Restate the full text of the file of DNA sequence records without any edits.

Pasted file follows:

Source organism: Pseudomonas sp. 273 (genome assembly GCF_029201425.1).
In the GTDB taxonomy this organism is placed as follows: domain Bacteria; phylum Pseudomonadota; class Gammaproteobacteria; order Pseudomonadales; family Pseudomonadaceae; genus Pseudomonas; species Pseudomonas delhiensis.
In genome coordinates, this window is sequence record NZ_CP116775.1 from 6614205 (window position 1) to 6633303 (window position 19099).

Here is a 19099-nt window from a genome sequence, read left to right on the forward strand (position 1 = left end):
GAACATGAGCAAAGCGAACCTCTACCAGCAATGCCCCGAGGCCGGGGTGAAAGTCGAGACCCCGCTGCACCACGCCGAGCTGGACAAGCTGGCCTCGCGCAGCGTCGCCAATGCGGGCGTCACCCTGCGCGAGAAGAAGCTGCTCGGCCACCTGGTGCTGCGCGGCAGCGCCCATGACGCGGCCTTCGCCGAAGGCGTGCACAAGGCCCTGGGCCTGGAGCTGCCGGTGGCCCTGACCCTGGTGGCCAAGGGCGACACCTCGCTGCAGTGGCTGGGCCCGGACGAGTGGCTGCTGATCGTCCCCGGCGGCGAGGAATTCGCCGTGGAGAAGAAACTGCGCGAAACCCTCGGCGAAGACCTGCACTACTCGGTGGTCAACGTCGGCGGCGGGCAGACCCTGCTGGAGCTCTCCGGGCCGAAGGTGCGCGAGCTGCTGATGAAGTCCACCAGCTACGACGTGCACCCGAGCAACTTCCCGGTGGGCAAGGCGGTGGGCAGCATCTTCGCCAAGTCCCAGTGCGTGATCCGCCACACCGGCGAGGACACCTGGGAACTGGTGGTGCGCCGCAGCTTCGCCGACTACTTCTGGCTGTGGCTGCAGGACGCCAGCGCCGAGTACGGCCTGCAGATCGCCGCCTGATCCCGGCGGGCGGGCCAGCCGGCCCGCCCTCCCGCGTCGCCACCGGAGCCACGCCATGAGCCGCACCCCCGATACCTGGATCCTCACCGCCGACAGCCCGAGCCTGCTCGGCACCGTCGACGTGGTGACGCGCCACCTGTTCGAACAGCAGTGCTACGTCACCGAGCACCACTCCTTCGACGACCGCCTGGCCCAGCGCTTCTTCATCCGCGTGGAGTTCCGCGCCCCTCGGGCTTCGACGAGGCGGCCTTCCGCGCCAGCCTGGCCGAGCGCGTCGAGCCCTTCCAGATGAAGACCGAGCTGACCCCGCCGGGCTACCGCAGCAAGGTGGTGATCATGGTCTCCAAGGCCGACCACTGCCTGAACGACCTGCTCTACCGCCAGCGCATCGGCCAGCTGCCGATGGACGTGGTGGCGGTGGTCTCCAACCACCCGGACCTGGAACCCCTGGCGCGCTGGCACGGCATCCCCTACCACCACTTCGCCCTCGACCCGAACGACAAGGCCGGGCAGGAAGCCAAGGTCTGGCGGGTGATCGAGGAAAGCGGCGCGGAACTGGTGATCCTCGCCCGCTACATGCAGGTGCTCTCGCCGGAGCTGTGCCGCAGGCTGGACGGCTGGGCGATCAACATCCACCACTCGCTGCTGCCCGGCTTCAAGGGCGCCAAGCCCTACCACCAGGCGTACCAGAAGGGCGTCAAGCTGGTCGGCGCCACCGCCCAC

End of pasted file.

Source organism: Pseudomonas sp. 273 (genome assembly GCF_029201425.1).
In the GTDB taxonomy this organism is placed as follows: domain Bacteria; phylum Pseudomonadota; class Gammaproteobacteria; order Pseudomonadales; family Pseudomonadaceae; genus Pseudomonas; species Pseudomonas delhiensis.
In genome coordinates, this window is sequence record NZ_CP116775.1 from 6614205 (window position 1) to 6633303 (window position 19099).

Here is a 19099-nt window from a genome sequence, read left to right on the forward strand (position 1 = left end):
GAACATGAGCAAAGCGAACCTCTACCAGCAATGCCCCGAGGCCGGGGTGAAAGTCGAGACCCCGCTGCACCACGCCGAGCTGGACAAGCTGGCCTCGCGCAGCGTCGCCAATGCGGGCGTCACCCTGCGCGAGAAGAAGCTGCTCGGCCACCTGGTGCTGCGCGGCAGCGCCCATGACGCGGCCTTCGCCGAAGGCGTGCACAAGGCCCTGGGCCTGGAGCTGCCGGTGGCCCTGACCCTGGTGGCCAAGGGCGACACCTCGCTGCAGTGGCTGGGCCCGGACGAGTGGCTGCTGATCGTCCCCGGCGGCGAGGAATTCGCCGTGGAGAAGAAACTGCGCGAAACCCTCGGCGAAGACCTGCACTACTCGGTGGTCAACGTCGGCGGCGGGCAGACCCTGCTGGAGCTCTCCGGGCCGAAGGTGCGCGAGCTGCTGATGAAGTCCACCAGCTACGACGTGCACCCGAGCAACTTCCCGGTGGGCAAGGCGGTGGGCAGCATCTTCGCCAAGTCCCAGTGCGTGATCCGCCACACCGGCGAGGACACCTGGGAACTGGTGGTGCGCCGCAGCTTCGCCGACTACTTCTGGCTGTGGCTGCAGGACGCCAGCGCCGAGTACGGCCTGCAGATCGCCGCCTGATCCCGGCGGGCGGGCCAGCCGGCCCGCCCTCCCGCGTCGCCACCGGAGCCACGCCATGAGCCGCACCCCCGATACCTGGATCCTCACCGCCGACAGCCCGAGCCTGCTCGGCACCGTCGACGTGGTGACGCGCCACCTGTTCGAACAGCAGTGCTACGTCACCGAGCACCACTCCTTCGACGACCGCCTGGCCCAGCGCTTCTTCATCCGCGTGGAGTTCCGCGCCCCTCGGGCTTCGACGAGGCGGCCTTCCGCGCCAGCCTGGCCGAGCGCGTCGAGCCCTTCCAGATGAAGACCGAGCTGACCCCGCCGGGCTACCGCAGCAAGGTGGTGATCATGGTCTCCAAGGCCGACCACTGCCTGAACGACCTGCTCTACCGCCAGCGCATCGGCCAGCTGCCGATGGACGTGGTGGCGGTGGTCTCCAACCACCCGGACCTGGAACCCCTGGCGCGCTGGCACGGCATCCCCTACCACCACTTCGCCCTCGACCCGAACGACAAGGCCGGGCAGGAAGCCAAGGTCTGGCGGGTGATCGAGGAAAGCGGCGCGGAACTGGTGATCCTCGCCCGCTACATGCAGGTGCTCTCGCCGGAGCTGTGCCGCAGGCTGGACGGCTGGGCGATCAACATCCACCACTCGCTGCTGCCCGGCTTCAAGGGCGCCAAGCCCTACCACCAGGCGTACCAGAAGGGCGTCAAGCTGGTCGGCGCCACCGCCCAC